By instead turning to more active trade protection, the administration could provoke retaliation from other countries targeting US exports. Trade irritants turning into trade wars are bad for all economies. Taiwan should reduce its dependence on exports and move to a market based exchange rate system. This would help US officials deflect domestic calls for protection and would give American producers a level playing field.
Meg Lundsager is a public policy fellow at the Wilson Center and the former U.S. executive director at the International Monetary Fund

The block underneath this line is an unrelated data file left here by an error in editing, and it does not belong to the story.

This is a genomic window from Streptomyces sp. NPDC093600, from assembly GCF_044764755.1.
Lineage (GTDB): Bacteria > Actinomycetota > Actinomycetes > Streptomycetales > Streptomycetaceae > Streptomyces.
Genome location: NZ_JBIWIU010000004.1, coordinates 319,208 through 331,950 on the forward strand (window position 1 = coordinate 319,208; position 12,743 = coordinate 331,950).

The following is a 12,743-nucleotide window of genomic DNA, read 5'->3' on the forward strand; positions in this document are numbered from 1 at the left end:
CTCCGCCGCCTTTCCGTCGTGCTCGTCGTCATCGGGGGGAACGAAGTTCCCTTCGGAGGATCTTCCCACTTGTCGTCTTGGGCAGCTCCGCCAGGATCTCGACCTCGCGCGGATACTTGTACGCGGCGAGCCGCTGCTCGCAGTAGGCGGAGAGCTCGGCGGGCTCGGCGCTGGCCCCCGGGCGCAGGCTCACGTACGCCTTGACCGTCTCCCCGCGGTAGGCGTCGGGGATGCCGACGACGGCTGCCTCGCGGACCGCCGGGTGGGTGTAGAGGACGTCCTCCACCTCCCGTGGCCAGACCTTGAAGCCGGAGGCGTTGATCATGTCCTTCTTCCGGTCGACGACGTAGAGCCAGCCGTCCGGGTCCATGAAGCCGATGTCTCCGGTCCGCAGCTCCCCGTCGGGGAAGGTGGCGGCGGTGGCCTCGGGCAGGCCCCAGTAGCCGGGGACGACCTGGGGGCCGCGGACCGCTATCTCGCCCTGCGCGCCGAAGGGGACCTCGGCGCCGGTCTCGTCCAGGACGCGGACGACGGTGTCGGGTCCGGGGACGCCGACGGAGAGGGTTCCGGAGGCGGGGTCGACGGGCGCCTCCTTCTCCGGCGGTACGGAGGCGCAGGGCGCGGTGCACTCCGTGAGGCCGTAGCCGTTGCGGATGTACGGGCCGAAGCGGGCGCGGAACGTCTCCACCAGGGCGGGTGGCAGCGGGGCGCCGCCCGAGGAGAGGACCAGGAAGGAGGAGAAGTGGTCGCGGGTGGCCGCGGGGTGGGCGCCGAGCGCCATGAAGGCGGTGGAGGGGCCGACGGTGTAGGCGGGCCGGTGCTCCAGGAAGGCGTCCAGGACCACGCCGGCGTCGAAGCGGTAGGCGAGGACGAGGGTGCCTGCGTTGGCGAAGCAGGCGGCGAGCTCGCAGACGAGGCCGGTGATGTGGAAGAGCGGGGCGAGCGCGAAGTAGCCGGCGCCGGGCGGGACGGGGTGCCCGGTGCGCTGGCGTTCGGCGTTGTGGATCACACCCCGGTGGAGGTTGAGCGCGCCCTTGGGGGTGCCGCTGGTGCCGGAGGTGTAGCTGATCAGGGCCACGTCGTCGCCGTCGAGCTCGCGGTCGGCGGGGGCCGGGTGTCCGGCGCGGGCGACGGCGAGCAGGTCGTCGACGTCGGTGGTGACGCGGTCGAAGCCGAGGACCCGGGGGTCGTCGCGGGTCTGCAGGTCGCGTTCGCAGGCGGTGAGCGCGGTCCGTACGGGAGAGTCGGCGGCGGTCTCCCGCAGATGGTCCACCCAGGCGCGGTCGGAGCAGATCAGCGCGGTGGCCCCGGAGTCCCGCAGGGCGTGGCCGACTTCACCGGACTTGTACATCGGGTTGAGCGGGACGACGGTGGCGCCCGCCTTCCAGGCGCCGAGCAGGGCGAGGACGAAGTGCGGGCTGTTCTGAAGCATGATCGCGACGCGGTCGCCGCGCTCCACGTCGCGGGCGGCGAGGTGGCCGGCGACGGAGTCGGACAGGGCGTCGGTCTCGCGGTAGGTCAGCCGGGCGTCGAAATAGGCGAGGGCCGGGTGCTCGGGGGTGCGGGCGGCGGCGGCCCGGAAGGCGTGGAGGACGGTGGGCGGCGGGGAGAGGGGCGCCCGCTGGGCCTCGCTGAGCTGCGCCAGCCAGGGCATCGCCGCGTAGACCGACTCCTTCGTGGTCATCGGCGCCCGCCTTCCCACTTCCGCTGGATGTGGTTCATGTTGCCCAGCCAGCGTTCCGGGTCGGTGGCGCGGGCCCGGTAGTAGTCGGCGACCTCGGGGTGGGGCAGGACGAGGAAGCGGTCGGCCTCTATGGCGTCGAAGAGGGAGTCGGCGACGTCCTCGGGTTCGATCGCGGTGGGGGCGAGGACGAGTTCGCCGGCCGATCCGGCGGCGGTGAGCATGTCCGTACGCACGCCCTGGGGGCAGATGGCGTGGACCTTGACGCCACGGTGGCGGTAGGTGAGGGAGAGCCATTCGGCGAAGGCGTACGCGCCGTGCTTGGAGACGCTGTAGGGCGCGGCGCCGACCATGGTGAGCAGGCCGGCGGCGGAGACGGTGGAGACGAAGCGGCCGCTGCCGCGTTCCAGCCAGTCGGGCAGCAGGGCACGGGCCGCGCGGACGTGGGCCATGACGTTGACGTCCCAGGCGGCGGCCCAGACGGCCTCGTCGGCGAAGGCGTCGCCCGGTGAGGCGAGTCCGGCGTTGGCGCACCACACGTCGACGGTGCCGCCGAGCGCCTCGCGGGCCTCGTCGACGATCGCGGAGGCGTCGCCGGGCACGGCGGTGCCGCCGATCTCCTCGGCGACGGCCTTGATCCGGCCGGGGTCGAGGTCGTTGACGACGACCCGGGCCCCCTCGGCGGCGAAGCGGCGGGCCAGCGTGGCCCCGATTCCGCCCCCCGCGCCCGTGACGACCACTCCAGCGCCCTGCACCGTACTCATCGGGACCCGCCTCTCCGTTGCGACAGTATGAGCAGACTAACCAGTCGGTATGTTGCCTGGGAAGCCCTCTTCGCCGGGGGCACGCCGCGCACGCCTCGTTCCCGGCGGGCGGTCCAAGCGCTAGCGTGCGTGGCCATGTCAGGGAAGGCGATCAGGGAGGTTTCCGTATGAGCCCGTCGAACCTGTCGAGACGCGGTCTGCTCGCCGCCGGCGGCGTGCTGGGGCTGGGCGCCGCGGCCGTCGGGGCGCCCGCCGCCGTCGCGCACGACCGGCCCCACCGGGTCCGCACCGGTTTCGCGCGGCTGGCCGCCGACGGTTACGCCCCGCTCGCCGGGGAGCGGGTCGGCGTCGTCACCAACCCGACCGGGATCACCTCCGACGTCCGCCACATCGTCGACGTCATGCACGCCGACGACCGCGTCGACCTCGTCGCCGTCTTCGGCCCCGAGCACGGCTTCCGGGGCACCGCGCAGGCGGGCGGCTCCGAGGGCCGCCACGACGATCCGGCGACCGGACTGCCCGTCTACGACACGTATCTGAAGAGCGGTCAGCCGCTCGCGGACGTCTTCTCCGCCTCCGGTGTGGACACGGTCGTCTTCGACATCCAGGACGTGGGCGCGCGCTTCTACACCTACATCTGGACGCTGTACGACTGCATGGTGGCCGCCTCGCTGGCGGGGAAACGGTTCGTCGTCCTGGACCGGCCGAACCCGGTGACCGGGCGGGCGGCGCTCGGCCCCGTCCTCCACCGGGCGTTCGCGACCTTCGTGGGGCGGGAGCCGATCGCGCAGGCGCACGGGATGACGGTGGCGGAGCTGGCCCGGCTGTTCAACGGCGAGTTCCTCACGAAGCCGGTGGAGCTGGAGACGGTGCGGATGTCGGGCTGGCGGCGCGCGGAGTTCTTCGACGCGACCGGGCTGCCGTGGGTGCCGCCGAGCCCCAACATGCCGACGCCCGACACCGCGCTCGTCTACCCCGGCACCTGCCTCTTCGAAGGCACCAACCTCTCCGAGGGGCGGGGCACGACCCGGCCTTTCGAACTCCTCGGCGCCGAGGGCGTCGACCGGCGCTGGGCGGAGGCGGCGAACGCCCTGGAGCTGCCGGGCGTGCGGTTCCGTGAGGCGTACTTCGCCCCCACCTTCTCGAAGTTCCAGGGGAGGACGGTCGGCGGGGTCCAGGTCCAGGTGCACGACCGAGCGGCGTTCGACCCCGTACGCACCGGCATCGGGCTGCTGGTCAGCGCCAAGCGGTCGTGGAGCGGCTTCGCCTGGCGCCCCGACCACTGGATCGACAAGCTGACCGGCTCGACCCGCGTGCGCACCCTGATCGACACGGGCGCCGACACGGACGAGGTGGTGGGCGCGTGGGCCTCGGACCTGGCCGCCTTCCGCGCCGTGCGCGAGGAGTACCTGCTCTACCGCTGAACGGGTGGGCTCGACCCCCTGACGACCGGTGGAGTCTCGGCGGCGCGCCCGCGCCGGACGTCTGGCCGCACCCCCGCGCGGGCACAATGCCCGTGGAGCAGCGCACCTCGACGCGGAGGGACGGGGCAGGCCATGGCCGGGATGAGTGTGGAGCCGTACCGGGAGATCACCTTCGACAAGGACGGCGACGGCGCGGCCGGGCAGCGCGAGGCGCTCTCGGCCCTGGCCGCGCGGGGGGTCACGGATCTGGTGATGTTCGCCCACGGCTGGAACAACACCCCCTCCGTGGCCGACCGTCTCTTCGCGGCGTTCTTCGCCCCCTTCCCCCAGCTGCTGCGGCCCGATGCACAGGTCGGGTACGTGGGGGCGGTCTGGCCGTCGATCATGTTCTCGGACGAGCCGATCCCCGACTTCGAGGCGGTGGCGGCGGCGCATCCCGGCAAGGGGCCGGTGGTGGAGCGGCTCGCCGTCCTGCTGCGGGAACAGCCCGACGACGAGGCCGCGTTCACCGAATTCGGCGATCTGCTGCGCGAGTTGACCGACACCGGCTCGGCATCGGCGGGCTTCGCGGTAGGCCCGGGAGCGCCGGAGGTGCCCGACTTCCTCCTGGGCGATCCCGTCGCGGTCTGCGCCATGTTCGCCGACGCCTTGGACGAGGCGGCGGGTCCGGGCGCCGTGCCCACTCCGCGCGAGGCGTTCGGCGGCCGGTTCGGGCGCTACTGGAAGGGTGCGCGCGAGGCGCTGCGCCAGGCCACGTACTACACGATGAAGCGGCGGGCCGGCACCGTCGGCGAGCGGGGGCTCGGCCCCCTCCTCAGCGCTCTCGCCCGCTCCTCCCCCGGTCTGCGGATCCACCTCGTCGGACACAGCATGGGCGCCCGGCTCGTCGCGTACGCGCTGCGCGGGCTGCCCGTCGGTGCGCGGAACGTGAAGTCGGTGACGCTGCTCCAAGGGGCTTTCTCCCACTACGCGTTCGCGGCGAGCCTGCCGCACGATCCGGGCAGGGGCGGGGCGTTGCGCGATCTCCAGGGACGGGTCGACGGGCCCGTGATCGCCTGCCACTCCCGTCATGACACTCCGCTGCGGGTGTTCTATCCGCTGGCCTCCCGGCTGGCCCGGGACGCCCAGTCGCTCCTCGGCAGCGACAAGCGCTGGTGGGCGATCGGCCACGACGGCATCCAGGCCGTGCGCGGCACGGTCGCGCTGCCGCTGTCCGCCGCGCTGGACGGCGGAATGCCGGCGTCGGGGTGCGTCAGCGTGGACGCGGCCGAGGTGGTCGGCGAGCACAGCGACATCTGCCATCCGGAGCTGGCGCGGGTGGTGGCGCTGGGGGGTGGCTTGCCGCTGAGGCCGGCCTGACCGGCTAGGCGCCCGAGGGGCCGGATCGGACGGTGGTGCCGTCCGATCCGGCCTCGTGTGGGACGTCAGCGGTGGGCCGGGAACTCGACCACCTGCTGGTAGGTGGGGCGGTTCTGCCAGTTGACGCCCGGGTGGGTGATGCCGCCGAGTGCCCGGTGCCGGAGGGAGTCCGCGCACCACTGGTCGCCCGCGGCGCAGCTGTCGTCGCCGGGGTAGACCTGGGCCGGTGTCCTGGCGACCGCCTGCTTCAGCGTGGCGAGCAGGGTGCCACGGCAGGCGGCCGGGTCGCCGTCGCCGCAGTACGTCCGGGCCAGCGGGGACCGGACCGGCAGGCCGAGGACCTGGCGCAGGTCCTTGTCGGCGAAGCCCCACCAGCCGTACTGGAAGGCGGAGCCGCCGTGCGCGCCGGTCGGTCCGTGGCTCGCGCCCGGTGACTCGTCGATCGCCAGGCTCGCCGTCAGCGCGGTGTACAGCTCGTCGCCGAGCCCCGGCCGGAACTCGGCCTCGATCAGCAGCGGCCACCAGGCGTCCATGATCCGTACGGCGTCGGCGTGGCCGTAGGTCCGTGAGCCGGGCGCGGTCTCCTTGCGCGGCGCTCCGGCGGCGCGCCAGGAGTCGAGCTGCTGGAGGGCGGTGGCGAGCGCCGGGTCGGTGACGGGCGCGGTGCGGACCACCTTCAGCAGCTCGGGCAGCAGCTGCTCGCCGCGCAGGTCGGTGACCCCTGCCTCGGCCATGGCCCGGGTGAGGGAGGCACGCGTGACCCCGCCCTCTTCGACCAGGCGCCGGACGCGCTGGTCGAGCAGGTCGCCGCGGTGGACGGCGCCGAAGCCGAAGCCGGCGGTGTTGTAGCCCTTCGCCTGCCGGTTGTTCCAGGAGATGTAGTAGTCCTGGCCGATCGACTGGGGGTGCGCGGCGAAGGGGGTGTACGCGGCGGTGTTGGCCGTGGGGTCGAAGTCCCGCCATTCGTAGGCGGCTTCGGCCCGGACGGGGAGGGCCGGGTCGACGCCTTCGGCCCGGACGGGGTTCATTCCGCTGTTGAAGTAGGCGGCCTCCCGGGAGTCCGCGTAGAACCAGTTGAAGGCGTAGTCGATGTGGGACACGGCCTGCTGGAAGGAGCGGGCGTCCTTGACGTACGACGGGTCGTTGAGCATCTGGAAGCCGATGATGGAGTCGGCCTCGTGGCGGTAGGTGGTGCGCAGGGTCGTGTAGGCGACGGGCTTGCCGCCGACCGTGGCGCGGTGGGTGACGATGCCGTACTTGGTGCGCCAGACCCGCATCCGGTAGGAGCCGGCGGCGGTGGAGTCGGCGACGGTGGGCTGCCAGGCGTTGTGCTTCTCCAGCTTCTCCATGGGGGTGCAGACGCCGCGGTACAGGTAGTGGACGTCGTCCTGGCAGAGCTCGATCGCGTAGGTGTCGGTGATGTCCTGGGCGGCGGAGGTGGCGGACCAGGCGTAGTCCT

[ii]Foreign Exchange Policies of Major Trading Partners of the United States. April 2017. Page 1.
[iii]PB 16-22 Estimates of Fundamental Equilibrium Exchange Rates, November 2016 by William R. Cline
November 2016 Peterson Institute for International Economics.
Meg Lundsager is a public policy fellow at the Wilson Center and the former U.S. executive director and alternate executive director at the International Monetary Fund.
Image: Wikimedia Commons/peelden (CCA-SA 3.0)